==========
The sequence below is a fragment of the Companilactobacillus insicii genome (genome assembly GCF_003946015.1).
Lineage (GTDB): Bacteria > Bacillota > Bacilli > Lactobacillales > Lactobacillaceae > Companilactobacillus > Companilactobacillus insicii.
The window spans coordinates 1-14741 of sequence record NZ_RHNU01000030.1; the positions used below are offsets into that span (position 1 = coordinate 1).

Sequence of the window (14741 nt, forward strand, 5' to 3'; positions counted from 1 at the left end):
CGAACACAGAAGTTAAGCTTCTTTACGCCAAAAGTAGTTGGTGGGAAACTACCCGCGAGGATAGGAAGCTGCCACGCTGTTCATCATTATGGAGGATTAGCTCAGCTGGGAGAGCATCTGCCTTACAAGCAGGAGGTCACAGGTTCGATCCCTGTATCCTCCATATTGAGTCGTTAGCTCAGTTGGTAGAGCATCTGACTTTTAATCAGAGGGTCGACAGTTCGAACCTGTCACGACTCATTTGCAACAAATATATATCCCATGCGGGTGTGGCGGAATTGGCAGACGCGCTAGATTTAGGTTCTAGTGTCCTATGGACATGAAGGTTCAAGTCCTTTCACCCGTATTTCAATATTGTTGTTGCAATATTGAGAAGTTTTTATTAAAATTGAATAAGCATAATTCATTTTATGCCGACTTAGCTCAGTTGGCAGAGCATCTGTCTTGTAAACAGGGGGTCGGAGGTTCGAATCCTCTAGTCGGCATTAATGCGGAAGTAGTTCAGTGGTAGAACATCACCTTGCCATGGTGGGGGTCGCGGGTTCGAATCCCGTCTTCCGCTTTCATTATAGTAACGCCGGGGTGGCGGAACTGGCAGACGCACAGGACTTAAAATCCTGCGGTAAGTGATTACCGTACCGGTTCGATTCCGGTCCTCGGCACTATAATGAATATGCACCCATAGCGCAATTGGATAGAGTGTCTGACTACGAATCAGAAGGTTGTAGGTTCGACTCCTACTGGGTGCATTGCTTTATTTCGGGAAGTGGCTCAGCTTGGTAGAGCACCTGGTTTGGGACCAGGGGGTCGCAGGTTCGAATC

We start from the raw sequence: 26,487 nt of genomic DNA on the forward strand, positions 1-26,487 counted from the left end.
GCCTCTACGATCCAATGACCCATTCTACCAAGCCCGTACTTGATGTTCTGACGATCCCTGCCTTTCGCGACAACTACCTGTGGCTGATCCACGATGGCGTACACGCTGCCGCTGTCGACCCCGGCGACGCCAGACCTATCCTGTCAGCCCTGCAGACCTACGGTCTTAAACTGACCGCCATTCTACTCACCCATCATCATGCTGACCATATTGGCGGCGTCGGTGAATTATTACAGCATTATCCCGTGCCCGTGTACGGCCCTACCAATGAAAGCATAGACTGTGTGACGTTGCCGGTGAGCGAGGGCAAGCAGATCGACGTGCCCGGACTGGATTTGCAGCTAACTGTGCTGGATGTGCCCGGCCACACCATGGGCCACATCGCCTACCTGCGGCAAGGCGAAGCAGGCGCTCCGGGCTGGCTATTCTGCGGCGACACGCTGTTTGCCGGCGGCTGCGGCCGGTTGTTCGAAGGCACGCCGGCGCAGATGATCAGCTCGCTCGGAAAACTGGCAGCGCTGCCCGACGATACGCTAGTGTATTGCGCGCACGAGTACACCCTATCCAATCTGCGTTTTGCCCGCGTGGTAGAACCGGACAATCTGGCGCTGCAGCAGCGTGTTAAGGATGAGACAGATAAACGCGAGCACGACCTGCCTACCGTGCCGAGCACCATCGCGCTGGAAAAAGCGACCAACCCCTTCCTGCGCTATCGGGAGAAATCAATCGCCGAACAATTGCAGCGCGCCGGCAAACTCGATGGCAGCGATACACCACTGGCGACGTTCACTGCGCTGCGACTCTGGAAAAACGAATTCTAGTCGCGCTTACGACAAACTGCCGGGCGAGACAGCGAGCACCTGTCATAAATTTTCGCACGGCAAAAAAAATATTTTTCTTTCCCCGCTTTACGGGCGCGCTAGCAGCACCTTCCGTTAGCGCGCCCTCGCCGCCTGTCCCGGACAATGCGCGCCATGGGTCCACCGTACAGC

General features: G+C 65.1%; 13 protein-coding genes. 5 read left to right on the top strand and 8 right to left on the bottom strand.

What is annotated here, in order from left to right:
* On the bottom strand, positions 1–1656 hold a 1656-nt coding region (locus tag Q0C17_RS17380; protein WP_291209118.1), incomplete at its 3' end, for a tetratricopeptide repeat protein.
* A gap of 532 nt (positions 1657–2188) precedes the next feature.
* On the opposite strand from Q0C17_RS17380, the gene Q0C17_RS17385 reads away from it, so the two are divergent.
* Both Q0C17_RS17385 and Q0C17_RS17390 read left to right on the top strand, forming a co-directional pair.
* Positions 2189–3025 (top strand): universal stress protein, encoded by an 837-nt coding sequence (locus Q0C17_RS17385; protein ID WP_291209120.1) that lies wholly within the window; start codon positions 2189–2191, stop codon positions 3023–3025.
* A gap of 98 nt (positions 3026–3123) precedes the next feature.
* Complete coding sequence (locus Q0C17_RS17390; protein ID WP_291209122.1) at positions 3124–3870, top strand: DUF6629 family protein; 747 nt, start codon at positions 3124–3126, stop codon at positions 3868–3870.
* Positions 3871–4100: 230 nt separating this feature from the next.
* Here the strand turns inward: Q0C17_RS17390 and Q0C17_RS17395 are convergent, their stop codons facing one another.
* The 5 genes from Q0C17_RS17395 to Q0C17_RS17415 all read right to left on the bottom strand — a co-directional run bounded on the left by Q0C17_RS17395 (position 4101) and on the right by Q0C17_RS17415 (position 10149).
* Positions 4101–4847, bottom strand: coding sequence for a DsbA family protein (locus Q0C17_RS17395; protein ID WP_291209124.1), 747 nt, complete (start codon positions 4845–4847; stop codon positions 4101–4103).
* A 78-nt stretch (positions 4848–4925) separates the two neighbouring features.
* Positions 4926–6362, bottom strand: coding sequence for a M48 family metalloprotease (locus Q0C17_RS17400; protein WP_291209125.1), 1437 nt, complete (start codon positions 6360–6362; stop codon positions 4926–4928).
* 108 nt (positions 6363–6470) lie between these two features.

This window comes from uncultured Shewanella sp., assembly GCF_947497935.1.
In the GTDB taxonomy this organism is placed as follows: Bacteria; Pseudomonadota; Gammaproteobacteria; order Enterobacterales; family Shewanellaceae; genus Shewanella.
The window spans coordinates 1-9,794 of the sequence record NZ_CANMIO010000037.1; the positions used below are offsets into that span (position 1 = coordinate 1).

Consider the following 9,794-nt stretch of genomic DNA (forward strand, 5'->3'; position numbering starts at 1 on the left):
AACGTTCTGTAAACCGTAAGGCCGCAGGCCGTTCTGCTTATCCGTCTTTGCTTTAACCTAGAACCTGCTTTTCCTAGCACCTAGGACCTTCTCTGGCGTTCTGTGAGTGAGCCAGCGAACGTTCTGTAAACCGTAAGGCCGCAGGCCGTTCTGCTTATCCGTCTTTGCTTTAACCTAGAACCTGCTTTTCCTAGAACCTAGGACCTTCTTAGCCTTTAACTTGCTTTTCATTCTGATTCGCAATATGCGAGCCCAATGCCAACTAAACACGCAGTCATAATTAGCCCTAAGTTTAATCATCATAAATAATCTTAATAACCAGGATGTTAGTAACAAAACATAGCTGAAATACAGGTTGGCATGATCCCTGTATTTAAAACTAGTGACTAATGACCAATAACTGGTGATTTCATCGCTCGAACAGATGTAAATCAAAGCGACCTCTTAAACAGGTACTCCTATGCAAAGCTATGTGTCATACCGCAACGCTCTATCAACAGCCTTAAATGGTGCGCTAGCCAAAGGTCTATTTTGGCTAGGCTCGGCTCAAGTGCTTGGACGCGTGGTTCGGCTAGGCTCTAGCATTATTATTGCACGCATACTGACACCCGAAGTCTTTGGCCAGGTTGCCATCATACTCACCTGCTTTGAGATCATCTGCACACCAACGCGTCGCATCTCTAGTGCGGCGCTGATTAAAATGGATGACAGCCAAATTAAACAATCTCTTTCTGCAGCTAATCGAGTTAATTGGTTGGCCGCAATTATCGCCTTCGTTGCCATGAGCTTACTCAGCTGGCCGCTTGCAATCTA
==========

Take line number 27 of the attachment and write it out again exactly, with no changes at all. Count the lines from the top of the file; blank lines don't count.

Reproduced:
Consider the following 9,794-nt stretch of genomic DNA (forward strand, 5'->3'; position numbering starts at 1 on the left):